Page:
Of all the forms, documents and various contracts that feature in family law in Georgia and across the country, perhaps no legal instrument is less understood and more vilified than the marital contract.
That agreement encompasses what are essentially twin siblings, namely, prenuptial (before marriage) and postnuptial (following marriage) agreements, respectively.
The focus in our post today is on the former, which is often a standard inclusion on the front pages of tabloid offerings featuring the marital breakups of celebrity couples.
Many people across the country continue to believe that, except for the obscenely wealthy, a prenuptial agreement is, well, not a good idea.
Put another way: Mentioning the topic prior to marriage is akin to dropping a bucket of ice water on a glowing candle.
In short, many marrying couples continue to view prenups with distaste, even animosity.
And, interestingly, many family law attorneys and marriage counselors, as well as legions of financial planners, regard them in a quite different vein, as noted in an online overview of prenuptial agreements that recently featured in a national media story.
In fact, one investment adviser quoted in that story states that he’s “not sure there is an instance where a prenup would be a bad thing.”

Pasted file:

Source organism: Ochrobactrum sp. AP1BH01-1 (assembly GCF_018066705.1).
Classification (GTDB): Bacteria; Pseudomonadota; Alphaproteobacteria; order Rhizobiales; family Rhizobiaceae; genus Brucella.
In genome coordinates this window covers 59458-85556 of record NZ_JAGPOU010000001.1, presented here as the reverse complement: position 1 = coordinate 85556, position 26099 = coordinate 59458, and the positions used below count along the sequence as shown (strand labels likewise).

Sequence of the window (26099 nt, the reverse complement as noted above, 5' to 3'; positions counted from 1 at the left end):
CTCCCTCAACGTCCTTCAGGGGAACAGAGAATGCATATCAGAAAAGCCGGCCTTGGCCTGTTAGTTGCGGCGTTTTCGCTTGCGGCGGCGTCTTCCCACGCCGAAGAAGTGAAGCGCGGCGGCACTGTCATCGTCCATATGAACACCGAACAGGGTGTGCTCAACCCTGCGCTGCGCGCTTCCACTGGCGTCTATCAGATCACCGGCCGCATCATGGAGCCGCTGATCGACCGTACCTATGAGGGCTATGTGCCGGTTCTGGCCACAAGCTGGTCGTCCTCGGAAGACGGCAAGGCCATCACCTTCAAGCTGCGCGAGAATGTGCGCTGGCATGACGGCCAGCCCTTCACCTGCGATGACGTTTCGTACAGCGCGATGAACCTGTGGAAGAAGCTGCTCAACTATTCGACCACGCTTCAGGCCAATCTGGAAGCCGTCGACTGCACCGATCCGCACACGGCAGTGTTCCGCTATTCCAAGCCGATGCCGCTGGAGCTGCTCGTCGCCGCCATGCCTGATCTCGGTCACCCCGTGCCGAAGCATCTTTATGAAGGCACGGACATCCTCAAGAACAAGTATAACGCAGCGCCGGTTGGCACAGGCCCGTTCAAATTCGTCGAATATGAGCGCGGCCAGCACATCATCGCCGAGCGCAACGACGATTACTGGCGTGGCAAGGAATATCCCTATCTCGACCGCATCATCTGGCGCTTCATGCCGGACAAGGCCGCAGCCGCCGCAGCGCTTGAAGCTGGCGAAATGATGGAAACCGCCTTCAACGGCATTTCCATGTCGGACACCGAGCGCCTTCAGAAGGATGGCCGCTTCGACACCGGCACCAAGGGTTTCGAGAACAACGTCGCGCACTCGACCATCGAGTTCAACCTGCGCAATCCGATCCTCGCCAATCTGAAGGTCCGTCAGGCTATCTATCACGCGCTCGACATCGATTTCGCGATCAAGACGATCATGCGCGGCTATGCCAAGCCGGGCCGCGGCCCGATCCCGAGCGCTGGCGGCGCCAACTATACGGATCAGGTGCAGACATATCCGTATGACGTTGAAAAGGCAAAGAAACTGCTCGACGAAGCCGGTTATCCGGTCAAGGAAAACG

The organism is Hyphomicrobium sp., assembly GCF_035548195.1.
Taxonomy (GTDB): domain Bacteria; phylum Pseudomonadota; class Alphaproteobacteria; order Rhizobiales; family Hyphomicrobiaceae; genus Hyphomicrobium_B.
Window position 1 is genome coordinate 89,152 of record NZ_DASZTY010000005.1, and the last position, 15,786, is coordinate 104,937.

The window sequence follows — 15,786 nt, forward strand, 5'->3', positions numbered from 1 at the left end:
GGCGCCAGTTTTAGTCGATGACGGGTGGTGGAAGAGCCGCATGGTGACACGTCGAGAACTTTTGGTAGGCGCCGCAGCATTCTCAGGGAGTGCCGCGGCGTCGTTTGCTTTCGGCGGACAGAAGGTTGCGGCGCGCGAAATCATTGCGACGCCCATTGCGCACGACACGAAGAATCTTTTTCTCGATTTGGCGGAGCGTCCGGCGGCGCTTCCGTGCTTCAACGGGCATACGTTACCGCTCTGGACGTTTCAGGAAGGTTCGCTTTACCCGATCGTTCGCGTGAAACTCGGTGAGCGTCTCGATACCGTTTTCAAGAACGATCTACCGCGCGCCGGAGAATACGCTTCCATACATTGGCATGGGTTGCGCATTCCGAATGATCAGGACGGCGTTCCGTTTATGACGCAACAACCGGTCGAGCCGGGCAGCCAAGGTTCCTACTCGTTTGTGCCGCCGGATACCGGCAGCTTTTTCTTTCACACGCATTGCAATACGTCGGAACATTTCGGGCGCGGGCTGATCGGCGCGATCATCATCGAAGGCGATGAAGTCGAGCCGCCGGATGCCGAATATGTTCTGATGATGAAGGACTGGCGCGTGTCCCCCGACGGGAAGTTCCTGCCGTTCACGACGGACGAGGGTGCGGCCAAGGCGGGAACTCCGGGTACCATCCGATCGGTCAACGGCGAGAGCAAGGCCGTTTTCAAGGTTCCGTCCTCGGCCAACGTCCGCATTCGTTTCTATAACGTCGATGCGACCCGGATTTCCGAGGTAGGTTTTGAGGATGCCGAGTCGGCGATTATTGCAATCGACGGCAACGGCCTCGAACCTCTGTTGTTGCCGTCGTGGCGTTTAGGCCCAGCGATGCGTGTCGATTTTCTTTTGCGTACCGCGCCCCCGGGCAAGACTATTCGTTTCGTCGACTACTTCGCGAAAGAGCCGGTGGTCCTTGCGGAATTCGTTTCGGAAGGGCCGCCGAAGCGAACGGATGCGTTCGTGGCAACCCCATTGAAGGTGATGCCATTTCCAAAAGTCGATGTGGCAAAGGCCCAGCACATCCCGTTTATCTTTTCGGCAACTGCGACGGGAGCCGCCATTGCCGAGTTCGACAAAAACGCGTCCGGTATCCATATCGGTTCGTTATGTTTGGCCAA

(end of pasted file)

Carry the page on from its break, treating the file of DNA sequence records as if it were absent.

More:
That viewpoint -- that is, the idea that prenups command potentially strong utility for most marriages -- has gained considerable traction in recent years, commensurate with educational information being more openly disseminated that objectively sets forth what a prenup seeks to do.
At bottom, focus on a prenuptial agreement encourages early and frank discussion of partners on topics that will be important during marriage, and then engages them in planning for the future in a proactive and meaningful way.
And prenups are more than just about money. A premarital contract can address and draft provisions relating to myriad and widely varied matters of marital importance.
An individual or couple having specific questions or simply seeking general information regarding prenuptial agreements can obtain relevant information from an experienced family law attorney who routinely drafts and provides guidance concerning such documents.